If Ron Rivera Has His Way, Peyton Manning’s Fairy-Tale Football Streak Is Over

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The Super Bowl is nothing new for Panthers head coach Ron Rivera, nor is it for Peyton Manning. Rivera claimed a ring as part of the legendary defense of the 1985 Chicago Bears and was the assistant coach for the same franchise when they returned to the biggest game 21 years later and lost. Peyton Manning has played in the Super Bowl three times. He led the Colts to a win in the 2006 season and also carried Indianapolis to the final game of the season in 2010. Two years ago, Manning played in the Super Bowl as a Bronco during the 2014 season. If you do the math, you’ll notice that both Rivera and Manning met at Super Bowl XLI in the 2006 season.

It was Peyton who got the upper hand, leading the Colts to a 29-17 win against Rivera’s defense. Manning also earned Super Bowl MVP honors.

Ron Rivera and Peyton Manning
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A lot has changed since then. Manning is playing for a different team, and is trying to finally get a ring in the Broncos uniform after an embarrassing loss to the Seahawks in the 2013 season. More importantly, Manning’s age has many thinking Sunday will be his last game. In fact, at 39 years old, Manning will be the oldest quarterback to start a Super Bowl. Things are different for Rivera too. After a stint with the Chargers, he came to Carolina as head coach in 2011 and has turned the firing rumors in his first seasons with the team into admiration for an almost perfect campaign. Rivera is largely responsible for the way Cam Newton and friends have dominated the league in the past few months.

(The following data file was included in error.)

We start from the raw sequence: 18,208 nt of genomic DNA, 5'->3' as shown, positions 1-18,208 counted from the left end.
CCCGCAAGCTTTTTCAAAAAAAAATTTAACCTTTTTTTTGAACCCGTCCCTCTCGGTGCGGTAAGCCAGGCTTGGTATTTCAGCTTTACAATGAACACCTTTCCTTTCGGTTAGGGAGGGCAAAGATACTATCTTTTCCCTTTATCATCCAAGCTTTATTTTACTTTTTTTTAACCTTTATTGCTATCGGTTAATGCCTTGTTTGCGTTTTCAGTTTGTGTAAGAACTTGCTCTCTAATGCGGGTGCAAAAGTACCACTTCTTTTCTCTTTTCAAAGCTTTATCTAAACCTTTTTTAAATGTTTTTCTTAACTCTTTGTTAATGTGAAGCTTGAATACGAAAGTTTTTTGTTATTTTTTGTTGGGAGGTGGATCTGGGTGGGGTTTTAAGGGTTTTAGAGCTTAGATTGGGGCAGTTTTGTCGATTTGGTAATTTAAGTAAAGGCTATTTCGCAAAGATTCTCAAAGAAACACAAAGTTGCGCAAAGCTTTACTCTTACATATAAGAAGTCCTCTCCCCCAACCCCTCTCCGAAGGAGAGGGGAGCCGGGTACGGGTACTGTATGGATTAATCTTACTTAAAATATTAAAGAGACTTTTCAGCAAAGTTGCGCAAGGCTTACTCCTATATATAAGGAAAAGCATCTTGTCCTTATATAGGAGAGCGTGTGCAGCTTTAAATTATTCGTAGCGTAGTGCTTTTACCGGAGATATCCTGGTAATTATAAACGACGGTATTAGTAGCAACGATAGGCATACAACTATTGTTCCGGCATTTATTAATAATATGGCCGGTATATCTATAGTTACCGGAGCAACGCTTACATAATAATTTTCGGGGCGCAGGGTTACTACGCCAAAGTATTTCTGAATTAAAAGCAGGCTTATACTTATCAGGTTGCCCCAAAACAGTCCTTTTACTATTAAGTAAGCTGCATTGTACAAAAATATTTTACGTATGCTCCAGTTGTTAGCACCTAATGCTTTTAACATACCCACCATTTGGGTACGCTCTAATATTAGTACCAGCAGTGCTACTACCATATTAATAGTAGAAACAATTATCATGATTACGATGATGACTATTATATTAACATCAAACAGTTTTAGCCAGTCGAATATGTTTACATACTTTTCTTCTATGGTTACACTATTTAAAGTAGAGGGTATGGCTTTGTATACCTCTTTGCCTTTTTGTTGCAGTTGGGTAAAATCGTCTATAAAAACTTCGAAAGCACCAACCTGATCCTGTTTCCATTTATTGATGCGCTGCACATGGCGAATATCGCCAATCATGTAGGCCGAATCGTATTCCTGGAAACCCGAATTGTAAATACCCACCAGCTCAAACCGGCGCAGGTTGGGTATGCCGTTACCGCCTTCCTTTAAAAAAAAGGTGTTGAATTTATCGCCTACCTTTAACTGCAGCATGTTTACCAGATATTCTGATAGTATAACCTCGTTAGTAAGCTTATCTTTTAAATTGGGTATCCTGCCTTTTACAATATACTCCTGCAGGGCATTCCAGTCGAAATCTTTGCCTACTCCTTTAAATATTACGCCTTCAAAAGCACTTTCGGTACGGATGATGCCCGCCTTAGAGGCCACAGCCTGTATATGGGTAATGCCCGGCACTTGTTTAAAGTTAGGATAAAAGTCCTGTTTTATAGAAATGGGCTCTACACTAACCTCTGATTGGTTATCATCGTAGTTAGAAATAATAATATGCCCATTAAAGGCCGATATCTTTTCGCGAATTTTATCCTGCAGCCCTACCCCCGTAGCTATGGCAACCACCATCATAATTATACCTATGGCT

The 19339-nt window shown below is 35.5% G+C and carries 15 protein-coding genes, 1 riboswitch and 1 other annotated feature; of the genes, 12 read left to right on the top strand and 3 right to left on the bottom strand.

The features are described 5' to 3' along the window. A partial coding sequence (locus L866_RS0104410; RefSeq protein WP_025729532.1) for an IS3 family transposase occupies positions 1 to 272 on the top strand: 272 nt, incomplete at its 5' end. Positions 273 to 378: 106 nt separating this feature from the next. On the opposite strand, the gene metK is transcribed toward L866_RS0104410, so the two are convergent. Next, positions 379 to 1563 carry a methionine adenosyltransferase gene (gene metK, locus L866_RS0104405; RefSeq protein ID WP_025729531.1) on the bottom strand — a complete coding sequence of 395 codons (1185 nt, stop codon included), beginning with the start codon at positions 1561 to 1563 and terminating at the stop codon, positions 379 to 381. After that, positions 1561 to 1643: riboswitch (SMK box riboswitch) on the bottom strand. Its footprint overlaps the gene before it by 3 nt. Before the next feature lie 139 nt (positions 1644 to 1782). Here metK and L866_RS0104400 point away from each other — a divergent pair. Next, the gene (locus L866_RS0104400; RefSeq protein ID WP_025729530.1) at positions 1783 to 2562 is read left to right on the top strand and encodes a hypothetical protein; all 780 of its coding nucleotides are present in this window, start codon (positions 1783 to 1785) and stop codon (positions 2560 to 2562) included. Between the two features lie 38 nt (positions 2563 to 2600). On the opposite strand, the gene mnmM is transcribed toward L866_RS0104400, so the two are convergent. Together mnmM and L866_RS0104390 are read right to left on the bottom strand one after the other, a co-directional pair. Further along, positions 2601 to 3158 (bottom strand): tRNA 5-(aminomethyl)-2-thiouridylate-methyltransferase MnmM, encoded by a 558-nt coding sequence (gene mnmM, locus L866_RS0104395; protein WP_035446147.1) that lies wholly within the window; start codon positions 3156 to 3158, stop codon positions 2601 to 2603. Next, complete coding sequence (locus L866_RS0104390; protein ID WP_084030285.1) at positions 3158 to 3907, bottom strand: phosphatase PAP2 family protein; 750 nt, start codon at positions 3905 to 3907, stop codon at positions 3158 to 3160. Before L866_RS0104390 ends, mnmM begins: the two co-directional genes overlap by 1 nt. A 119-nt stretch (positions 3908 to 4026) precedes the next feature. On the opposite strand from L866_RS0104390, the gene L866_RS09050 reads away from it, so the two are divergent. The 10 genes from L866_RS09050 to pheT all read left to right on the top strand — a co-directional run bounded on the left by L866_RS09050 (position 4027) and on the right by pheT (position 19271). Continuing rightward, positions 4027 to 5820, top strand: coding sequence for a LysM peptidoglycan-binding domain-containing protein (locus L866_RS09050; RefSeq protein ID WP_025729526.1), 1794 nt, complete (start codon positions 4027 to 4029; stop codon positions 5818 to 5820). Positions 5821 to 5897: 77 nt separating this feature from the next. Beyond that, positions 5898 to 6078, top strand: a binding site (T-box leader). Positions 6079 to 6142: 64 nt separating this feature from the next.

It’s safe to say that both have new weapons. Manning has a much better defense than the one he had with the Colts, and in today’s Panthers, Rivera has a much more powerful offense than the 2006 Bears.

How is the matchup going to play this time around? In Rivera’s words: “I think it really is a great chess match – and not necessarily coordinator against coordinator, but quarterback against defense.” Even with his physical condition on the decline, Manning has made a living by taking advantage of pre-snap reads. That’s where he is more dangerous, and it’s something Rivera experienced on the Bears’ sideline. In order to prevent that, “You have to make sure you’re disguising, you are holding your disguise. He wants to undress the defense as quick as possible and get a feel for where they are going and he will know where to attack,” Rivera has said.

Easier said than done. One thing we can be sure of is that no one wants to spoil a fairy-tale ending to Peyton Manning’s career more than Ron Rivera.